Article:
Omen Of Sorrow PlayStation 4 Review

Omen Of Sorrow is a fun but flawed fighting game.

By RON, Posted 14 Nov 2018

With Omen of Sorrow, Chilean studio AOne dared to bring a new fighting game into a genre that’s no stranger to saturation. Their debut title is a 2.5D fighting game in the vein of Street Fighter V, or the rebooted version of Mortal Kombat, albeit minus the big budget of AAA titles. Looking towards the horror/gothic sphere for aesthetic inspiration, its visuals and character design visibly borrow from western folklore and literature.

Taking into consideration budgetary restrictions, Omen of Sorrow’s visuals pull their weight, for the most part. Although the characters and their interpretations are far from being original or revolutionary, they do come with their own appeal. The visually striking Imhotep can separate his lower and upper body at will, while the Assassin’s Creed-inspired version of Quasimodo comes with a hoodie and an ingenious hook system on his wrist. Alongside these two, you’ll find other familiar faces, like Archangel Gabriel, Frankenstein’s monster and Mr. Hyde, but also some some less familiar and more generic characters, such as a succubus and a couple of monster hunters. The animations range from ones that are very detailed and well-crafted to others that are quite stiff, giving the impression that the game wasn’t necessarily ready for release yet. The same goes for its music.

Omen Of Sorrow, PS4, Review, Screenshot

For a horror/gothic game, it falls really flat at times, which can be frustrating for those expecting something a bit more thrilling or which takes its time to properly set up the mood. There is not a single catchy or memorable tune to speak of. Omen of Sorrow’s dialogue lines are voice acted well enough, the personality of each character being developed with every delivered line, but the game’s writing commits the sin of dipping itself a bit too much into the cheese pot. Some lines transport you back to the golden era of B-movies, which is the complete opposite of what this game seems to have wanted. The characters and their presentation are far from being ironic, a parody or farce, which makes the existence of these lines of dialogue the more unsettling.

Ultimately, though, it’s mechanics that make or break a fighting game and, in the case of Omen of Sorrow they thankfully hit the right mark. The game feels well-balanced and distinct-enough character movesets provide solid gameplay with a vast array of options to choose from. You have your classic all-out aggro approach with a lot of dashing, like Wolverine or Sabrewulf, in the form of the werewolf Caleb. Mr. Hyde is a Hulk-like, tankier character, with the added twist of also being kind of a trickster. Along with his obvious physical might, he also has at his disposal several potions to throw at opponents in order to daze and confuse them.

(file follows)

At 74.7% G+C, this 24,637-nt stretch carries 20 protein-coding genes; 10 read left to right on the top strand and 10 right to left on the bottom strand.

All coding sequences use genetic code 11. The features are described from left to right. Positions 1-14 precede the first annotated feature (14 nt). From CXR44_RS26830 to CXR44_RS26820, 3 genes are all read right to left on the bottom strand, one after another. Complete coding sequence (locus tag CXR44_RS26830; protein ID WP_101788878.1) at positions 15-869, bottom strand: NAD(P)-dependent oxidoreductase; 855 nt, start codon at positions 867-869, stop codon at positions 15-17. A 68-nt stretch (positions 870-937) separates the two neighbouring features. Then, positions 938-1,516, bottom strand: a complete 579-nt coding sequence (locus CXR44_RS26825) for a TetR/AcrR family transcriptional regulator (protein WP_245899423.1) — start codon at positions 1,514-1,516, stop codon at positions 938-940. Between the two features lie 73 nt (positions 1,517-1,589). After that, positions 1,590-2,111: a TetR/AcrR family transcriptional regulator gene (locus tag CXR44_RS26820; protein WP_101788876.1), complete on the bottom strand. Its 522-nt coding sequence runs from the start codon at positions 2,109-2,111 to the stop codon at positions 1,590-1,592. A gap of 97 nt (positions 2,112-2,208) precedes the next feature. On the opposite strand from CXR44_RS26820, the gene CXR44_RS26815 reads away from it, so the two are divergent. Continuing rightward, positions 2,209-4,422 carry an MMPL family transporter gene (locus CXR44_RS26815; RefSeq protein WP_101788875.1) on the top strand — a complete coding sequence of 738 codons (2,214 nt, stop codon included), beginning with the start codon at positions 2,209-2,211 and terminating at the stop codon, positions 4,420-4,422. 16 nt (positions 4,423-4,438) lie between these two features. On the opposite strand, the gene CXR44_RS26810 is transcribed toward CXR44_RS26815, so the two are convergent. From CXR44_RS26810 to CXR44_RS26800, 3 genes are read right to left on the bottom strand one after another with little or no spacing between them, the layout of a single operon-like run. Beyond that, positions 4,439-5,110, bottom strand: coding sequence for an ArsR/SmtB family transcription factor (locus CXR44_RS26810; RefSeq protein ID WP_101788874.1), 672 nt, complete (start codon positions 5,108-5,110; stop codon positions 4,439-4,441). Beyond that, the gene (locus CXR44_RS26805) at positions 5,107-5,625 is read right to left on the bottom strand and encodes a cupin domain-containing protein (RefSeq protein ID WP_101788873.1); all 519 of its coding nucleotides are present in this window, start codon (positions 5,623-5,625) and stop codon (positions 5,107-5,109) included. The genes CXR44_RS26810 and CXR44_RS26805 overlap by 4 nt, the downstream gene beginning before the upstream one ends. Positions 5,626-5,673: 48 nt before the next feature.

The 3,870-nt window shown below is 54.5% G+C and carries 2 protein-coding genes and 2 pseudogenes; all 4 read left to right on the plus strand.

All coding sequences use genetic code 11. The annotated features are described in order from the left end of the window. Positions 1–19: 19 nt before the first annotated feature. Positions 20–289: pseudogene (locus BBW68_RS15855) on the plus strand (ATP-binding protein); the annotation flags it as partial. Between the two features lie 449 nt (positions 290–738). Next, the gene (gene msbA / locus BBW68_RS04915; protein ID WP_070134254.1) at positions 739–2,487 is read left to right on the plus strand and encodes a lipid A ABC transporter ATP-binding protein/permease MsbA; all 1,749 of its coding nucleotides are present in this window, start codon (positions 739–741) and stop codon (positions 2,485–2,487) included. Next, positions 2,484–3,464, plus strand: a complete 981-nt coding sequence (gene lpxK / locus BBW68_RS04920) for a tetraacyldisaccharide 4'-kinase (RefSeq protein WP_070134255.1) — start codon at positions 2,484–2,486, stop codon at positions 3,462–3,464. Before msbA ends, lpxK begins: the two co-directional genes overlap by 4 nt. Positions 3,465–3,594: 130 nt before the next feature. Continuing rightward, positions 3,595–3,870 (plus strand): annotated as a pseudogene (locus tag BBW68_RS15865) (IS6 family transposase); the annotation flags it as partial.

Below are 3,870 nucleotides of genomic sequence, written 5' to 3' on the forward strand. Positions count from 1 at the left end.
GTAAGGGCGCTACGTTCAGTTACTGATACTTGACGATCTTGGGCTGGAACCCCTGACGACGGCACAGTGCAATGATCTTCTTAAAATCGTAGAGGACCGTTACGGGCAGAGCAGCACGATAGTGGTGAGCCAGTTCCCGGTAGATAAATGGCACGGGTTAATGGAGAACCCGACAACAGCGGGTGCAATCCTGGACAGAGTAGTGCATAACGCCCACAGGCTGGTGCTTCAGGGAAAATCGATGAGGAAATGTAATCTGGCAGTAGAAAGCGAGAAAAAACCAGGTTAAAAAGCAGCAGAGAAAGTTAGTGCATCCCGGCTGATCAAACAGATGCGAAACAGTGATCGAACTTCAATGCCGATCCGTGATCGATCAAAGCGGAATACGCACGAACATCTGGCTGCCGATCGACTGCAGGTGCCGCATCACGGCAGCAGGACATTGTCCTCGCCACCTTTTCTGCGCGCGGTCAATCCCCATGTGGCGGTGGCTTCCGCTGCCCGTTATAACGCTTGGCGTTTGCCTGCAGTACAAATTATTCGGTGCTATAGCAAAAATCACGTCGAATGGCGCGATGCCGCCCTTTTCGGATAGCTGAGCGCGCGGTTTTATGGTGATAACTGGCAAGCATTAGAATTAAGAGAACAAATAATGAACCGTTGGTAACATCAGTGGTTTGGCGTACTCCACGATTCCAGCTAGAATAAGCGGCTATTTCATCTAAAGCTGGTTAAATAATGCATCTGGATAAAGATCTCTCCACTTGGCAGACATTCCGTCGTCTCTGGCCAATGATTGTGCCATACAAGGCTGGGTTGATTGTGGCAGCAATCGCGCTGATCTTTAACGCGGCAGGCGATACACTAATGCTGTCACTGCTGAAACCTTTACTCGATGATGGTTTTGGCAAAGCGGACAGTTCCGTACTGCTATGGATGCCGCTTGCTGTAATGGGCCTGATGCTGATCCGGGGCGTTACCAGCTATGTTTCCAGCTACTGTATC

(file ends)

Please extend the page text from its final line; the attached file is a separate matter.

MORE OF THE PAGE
Omen Of Sorrow, PS4, Review, Screenshot

The thing that separates this game from others are the two gauges present aside from the normal super bar. These two gauges are filled by opposing approaches. The first one – the Fate meter – is filled by playing defensively. If the gauge is full, the player will be limited to normal attacks until it drains, meaning they won’t be able to pull off specials or even grabs. On the other hand, the Fortune gauge will fill by connecting hits and allows players to activate their sigil, thus entering Blessed mode. In this mode, you will be able to make Bold Cancels, which will virtually allow you to cancel any attack, including normals, and combo your way to victory while it lasts. This actually leads to gameplay that’s fairly assertive, turning the game into a matter of calculating risks and rewards. The truly terrible mistake the developers did commit was not including a tutorial. It is barely acceptable even for a sequel in a long-running series, less so for a new title, especially when you consider how Omen of Sorrow introduces a fighting style based around the Fortune/Fate gauges.

Omen of Sorrow did not waste valuable resources on unnecessary gameplay modes. Only Story, Arcade, Survival and Online are available and that’s more than enough. While Arcade is what you might expect from a brawler, Story mode actually tries to give some much-needed context, although, because of its limitations, it does feel monotone, as barely any dialogue is actually spoken; instead, one has to read line after line of dialogue on screen while the characters stand still in idle animation.

And yet, Omen of Sorrow plays very well for what it is. Despite its obvious limitations and flagrant flaws, like not having a tutorial available, it still feels like something that fans of the genre will appreciate. They say the devil’s in the details and Omen of Sorrow has a lot of devils waiting to be explored. It might not be one you must play before you die, but it is a quite refreshing take on 2.5D fighting games and a game that, hopefully, will find its niche.

Sarwar Ron, NoobFeed
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General Information

Platform(s): PS4
Publisher(s): SOEDESCO
Developer(s): AOne Games
Genres: Action, Fighting
Themes: Fantasy
Release Date: 2018-11-06

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